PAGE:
General

New Educational Guides Now Available

OFRF is excited to announce a new series of educational guides designed to help organic farmers and ranchers enhance the soil health and overall resilience of their operations. “These guides to practical organic soil health management will assist farmers in selecting the best practices for their particular circumstances, while leading the way toward more sustainable agricultural systems," said Diana Jerkins, Research Program Director at OFRF.

OFRF Publishes Soil Educational Guide

OFRF is pleased to announce the publication of its new educational guide titled, Soil Microbial Interactions and Organic Farming. This resource explores the role of microorganisms, like bacteria, in creating healthy soil ecosystems that benefit organic farms. Microorganisms help create healthy soil, remove soil contaminants through bioremediation, and improve plant health by controlling weeds and plant disease.
 
In 2015, OFRF surveyed organic farmers to find out about their most pressing challenges and research needs. They rated research and information on soil health as the highest priority. The guide addresses this need and provides information for organic farmers on how to build healthy soils through incorporating the benefits of a diverse soil microbiome. 
 
Download the guide here.

Organic Week Kicks Off with D.C. Briefing

OFRF, in partnership with the Organic Center and the House Organic Caucus, held a Congressional briefing in Washington, D.C. May 22nd to educate members of Congress on the importance of organic research. At the briefing, Kelliann Blazek, Legislative Assistant to Representative Chellie Pingree (D-ME), discussed the bipartisan legislation Pingree introduced earlier this month. If approved, the Organic Agriculture Research Act would raise funding for USDA’s Organic Agriculture Research and Extension Initiative (OREI), from $20 million to $50 million annually.

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Farmers are stewards of the land. We are all invested in their success. 

Organic farming practices conserve water and generate healthy soil. Healthy soil sequesters carbon from the atmosphere and is one of the most powerful and immediate methods we have to reduce greenhouse gases. However, we won’t see the true impact of organic farming until we can scale it.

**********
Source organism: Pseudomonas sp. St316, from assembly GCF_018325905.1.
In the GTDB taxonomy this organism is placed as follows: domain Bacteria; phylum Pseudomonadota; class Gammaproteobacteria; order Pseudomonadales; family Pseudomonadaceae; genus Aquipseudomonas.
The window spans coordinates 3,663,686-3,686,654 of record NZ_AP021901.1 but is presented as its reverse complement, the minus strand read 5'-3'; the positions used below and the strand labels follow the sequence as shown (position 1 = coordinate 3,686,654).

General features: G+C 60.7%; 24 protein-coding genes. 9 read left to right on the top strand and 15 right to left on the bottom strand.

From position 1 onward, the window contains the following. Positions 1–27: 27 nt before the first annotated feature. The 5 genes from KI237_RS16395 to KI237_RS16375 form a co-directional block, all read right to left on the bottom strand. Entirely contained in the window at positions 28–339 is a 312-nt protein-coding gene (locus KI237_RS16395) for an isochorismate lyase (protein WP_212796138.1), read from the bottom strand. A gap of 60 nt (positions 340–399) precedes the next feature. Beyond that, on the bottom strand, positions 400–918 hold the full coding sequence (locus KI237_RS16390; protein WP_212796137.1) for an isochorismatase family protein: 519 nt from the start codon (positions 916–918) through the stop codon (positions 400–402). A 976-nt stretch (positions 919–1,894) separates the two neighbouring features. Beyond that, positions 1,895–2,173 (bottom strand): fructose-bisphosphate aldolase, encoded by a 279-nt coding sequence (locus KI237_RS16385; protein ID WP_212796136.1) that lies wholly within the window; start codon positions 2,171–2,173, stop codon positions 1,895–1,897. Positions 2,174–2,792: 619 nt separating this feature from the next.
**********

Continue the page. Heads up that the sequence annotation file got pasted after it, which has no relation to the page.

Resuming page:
OFRF Researcher Provides Testimony on Organic Research

The Senate Agriculture Committee held a Farm Bill field hearing in Frankenmuth, Michigan on May 6th. “Growing Jobs and Economic Opportunity: Perspectives on the 2018 Farm Bill from Michigan” was facilitated by Chairman Pat Roberts and Ranking Member Debbie Stabenow, and included testimony from 17 witnesses on issues ranging from nutrition assistance and rural development, to organic research.

Double Digit Growth Continues for Organic Sector

New data from the U.S. Department of Agriculture (USDA) released this week shows double digit growth in the organic sector—an increase of 13 percent between the end of 2015 and 2016. According to USDA there are now 24,650 certified organic operations in the United States and 37,032 around the world.

Organic Farmers Talk, Panetta Listens

What’s on the minds of organic farmers in California’s 20th Congressional District? Newly elected Congressman Jimmy Panetta got some answers to that question and more when he sat down with local farmers and other leaders from the organic agriculture sector this week at OFRF’s Santa Cruz office. The roundtable discussion provided a great opportunity to help ensure the needs of organic farmers are represented in the upcoming Farm Bill, which Panetta will be helping to write as a member of the House Committee on Agriculture.

Congress Voices Support for Research

OFRF took part in the Agricultural Research Congressional Exhibition & Reception on April 5th at the U.S. Capitol Visitor Center in Washington, D.C. The event, which drew a diverse crowd of university researchers, USDA officials, congressional staff, congressmen, and senators, featured cutting edge USDA funded research from over 20 universities. Organized by the AFRI Coalition, Association of Public and Land-grant Universities, National Coalition for Food and Agricultural Research, and the SoAR Foundation, the event also featured several speeches from elected officials, including Chairman of the House Agricultural Committee Mike Conaway, Congressman Rodney Davis, Senator John Hoeven, and Congressman Jimmy Panetta. 

Research Aims to Reduce Use of Nitrogen Fertilizers

In 2012 and 2013, OFRF provided research funding to James Nienhuis at the University of Wisconsin to identify snap bean genotypes with enhanced nitrogen-use efficiency (NUE). The current snap bean cultivar used in the industry does not fix nitrogen and requires supplemental nitrogen applications. Nitrogen applications have resulted in groundwater pollution problems throughout the state of Wisconsin. The commercialization of a nitrogen fixing cultivar, which will occur following Dr. Nienhuis’ final farm trial this summer, has the potential to decrease nitrogen use in this industry and protect water quality.

OFRF Awards 2017 Research Grants

OFRF's Research and Education Committee is pleased to announce the selection of five innovative projects for its 2017 research grant awards. Grantees were selected based on the relevance of their proposed research projects to fostering the improvement or adoption of organic farming systems.

"We were impressed with the large number of excellent proposals we had to draw from for this round of grants," said Brise Tencer, Executive Directer at OFRF. "As with the grants we funded in 2016, all of these projects focus on priorities identified by organic farmers in our 2015 national survey of organic farmers."

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